03/11/09 Tuscan-Style Peppered Chicken from OreganoFromItaly.com

"Se si disperdono spine, non camminare scalzi." (If you scatter thorns, don't go barefoot.) Welcome to another recipe edition from Angela's Organic Oregano Farm!

This week's Italian recipes:
  -Polenta with Mozzarella and Parmigiano
  -Linguine Carbonara
  -Tuscan-Style Peppered Chicken

We sincerely hope all our subscribers and their families enjoy their recipes.

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Yours Truly,              
Angela Reina       

 Recipe: Polenta with Mozzarella and Parmigiano

Polenta with Mozzarella and Parmigiano
Polenta con Mozzarella e Parmigiano


3 and 1/2 cups whole milk
3/4 cup yellow cornmeal
1/2 teaspoon minced fresh rosemary
1 cup grated mozzarella cheese
1/2 cup grated Parmigiano cheese


Combine milk and cornmeal in large saucepan.

Whisk over high heat until mixture comes to boil.

Reduce heat to medium; simmer until polenta thickens, whisking often, about 15 minutes.

Add rosemary and cheeses; whisk until cheeses melt.

Season with salt and pepper. Serves 4.

That's it!

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 Recipe: Linguine Carbonara

Linguine Carbonara
Linguine alla Carbonara


1 and 1/4 cups grated Parmigiano cheese
3 large eggs
3/4 cup whipping cream

12 ounces linguine

6 pancetta slices, chopped
1 large onion, chopped
2 teaspoons minced garlic
3/4 to 1 teaspoon dried crushed red pepper
3/4 cup dry vermouth or white wine


Whisk 3/4 cup cheese, eggs and cream in medium bowl to blend; set aside.

Cook linguine in large pot of boiling salted water until 'al dente', stirring occasionally.

Drain pasta, reserving 1/2 cup cooking liquid.

Return pasta to same pot.

Meanwhile, saute pancetta in heavy large skillet over medium heat until crisp.

Add onion, garlic and crushed red pepper.

Saute until onion is translucent, about 8 minutes.

Add vermouth. Simmer until most of vermouth has evaporated, about 8 minutes.

Add onion mixture and egg mixture to pasta.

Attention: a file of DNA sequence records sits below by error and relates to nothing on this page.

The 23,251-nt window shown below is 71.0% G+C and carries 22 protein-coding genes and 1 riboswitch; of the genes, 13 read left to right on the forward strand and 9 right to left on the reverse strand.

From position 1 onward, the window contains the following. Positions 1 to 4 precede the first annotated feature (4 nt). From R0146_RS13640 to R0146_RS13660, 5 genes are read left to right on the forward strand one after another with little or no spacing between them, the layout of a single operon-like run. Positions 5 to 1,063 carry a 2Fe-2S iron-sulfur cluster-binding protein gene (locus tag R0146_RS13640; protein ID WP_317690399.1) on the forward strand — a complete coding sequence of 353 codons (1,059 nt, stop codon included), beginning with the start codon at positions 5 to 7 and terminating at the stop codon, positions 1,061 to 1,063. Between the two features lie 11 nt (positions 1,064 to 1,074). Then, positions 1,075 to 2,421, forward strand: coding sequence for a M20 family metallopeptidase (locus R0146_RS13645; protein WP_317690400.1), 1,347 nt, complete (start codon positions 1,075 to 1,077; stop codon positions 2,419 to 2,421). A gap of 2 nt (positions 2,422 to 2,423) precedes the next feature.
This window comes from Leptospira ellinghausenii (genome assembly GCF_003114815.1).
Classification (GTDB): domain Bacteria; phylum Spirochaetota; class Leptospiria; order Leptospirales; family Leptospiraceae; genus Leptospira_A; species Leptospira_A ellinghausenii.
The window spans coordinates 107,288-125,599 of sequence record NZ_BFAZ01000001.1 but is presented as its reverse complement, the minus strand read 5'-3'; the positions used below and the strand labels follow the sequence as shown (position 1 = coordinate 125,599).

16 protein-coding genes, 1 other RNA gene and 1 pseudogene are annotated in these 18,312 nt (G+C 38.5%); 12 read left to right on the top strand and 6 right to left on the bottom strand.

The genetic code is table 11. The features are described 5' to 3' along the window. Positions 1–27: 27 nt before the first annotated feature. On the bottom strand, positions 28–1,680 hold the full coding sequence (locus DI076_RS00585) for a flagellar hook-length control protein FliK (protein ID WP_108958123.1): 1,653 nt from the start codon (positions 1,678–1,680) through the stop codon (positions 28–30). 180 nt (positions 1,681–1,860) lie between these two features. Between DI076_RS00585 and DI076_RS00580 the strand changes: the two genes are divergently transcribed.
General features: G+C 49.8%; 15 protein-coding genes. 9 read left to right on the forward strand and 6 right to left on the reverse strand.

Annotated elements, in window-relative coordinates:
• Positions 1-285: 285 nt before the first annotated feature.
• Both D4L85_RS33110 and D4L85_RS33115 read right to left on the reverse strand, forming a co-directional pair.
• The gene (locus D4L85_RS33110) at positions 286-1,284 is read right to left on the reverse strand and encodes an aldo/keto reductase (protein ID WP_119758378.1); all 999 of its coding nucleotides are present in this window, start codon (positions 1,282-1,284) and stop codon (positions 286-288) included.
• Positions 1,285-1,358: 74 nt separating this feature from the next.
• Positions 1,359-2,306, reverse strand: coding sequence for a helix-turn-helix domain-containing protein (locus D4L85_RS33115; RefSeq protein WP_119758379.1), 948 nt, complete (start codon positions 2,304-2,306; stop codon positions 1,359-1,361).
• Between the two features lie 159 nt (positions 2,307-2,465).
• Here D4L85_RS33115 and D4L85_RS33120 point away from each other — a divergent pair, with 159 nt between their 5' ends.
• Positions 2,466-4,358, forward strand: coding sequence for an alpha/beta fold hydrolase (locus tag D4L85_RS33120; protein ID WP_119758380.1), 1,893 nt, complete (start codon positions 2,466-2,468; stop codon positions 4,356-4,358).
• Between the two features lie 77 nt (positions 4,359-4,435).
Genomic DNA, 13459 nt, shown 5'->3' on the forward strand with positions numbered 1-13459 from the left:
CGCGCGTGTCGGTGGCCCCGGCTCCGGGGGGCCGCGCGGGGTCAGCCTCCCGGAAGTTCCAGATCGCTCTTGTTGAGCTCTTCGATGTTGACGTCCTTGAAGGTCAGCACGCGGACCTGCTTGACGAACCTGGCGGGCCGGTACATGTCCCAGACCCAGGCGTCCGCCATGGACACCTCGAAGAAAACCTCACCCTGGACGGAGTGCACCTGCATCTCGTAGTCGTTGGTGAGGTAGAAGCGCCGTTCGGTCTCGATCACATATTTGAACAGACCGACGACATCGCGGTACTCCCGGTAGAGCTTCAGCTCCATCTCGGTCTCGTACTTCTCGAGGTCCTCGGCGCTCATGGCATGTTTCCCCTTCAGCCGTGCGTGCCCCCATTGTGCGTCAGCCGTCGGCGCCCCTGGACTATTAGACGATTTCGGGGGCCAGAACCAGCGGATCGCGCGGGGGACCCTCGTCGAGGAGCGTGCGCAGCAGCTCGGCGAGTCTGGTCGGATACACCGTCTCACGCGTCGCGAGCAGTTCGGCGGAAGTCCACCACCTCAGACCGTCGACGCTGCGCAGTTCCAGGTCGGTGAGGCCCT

Toss over low heat until egg mixture thickens and coats pasta, adding reserved cooking liquid by tablespoonfuls if sauce is too thick, about 4 minutes. Season with salt and pepper.

Transfer pasta to large bowl. Pass remaining 1/2 cup Parmigiano cheese separately. Makes 6 to 8 first-course servings.

That's it!

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 Recipe: Tuscan-Style Peppered Chicken

Tuscan-Style Peppered Chicken
Pepato di Pollo Stilo Toscano


Two 3 and 1/2-lb chickens, halved, backbones removed, excess fat trimmed
8 tablespoons olive oil (preferably extra-virgin)
2 tablespoons coarsely ground black pepper

Lemon wedges


Rub each chicken half all over with 2 tablespoons olive oil, then 1 and 1/2 teaspoons pepper.

Sprinkle generously with salt. Let stand at room temperature 1 hour.

Preheat broiler.

Arrange chicken, skin side down, on broiler pan.

Watching closely to avoid burning, broil chicken 5 to 6 inches from heat source until golden brown, about 12 minutes.

Remove broiler pan from oven.

Using tongs, transfer chicken to plate.

Pour off any pan drippings.

Return chicken, skin side up, to broiler pan.

Broil until skin is crisp and golden brown, about 5 minutes.

Turn chicken over, skin side down again, and broil until cooked through, about 8 minutes longer.

Transfer chicken to platter; let stand 5 minutes.

Serve with lemon wedges to squeeze over. Serves 4.

That's it!

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 Only In Italy!

"Only In Italy" is a daily news column that translates and reports on funny but true news items from legitimate Italian news resources in Italy. Each story is slapped with our wild, often ironic, and sometimes rather opinionated comments. And now, for your reading pleasure, a sample of today's edition: